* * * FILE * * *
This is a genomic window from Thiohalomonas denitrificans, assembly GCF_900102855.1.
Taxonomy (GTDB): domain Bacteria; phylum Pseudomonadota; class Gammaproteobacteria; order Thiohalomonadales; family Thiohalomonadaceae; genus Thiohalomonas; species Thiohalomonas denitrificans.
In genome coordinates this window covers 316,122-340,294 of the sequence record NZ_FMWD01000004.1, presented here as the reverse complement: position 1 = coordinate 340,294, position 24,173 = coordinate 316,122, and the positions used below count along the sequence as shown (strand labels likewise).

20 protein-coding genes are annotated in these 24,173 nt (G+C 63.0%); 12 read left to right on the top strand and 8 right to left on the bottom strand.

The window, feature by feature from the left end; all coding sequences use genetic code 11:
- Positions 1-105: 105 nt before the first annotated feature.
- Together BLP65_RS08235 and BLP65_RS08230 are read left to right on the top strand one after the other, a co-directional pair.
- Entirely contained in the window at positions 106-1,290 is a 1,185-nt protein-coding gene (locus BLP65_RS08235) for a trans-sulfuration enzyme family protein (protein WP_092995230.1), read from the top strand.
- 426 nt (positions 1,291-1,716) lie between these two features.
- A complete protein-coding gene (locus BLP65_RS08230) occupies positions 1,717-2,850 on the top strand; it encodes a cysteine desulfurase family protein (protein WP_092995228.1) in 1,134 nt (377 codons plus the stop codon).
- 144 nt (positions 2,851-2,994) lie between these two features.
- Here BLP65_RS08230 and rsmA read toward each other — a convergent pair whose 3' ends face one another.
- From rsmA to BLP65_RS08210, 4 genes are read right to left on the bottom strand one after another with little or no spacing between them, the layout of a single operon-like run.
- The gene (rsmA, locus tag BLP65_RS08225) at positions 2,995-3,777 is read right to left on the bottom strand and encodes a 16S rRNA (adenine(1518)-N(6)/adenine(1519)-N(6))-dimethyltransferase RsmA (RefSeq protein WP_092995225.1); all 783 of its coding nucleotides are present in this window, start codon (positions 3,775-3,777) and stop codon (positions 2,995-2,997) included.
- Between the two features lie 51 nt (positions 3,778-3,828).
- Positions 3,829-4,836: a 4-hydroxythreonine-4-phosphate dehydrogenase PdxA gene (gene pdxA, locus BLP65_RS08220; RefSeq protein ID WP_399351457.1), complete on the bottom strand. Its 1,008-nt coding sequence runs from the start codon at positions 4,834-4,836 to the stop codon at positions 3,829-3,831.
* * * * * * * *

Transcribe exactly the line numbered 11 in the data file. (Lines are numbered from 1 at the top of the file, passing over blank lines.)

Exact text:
- 144 nt (positions 2,851-2,994) lie between these two features.